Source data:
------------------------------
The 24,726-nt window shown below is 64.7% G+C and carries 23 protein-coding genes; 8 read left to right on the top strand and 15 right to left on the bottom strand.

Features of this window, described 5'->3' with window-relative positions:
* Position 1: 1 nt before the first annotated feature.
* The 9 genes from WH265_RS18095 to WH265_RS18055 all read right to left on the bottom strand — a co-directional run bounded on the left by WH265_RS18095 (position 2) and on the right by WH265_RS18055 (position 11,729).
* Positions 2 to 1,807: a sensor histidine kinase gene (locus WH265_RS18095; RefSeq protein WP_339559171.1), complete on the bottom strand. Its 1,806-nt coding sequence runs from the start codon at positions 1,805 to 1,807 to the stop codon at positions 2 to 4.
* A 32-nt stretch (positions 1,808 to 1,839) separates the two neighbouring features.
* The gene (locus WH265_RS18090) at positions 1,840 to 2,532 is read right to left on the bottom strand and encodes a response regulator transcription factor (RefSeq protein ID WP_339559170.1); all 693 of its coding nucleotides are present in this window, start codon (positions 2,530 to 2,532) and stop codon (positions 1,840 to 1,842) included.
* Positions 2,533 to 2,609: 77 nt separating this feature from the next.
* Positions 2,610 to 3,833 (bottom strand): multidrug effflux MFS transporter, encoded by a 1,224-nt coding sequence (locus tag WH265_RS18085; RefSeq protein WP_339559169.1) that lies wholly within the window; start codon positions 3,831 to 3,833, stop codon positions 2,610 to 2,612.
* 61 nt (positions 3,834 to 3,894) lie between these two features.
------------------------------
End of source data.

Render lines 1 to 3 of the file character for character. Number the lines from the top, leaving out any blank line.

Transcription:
The 24,726-nt window shown below is 64.7% G+C and carries 23 protein-coding genes; 8 read left to right on the top strand and 15 right to left on the bottom strand.

Features of this window, described 5'->3' with window-relative positions:
* Position 1: 1 nt before the first annotated feature.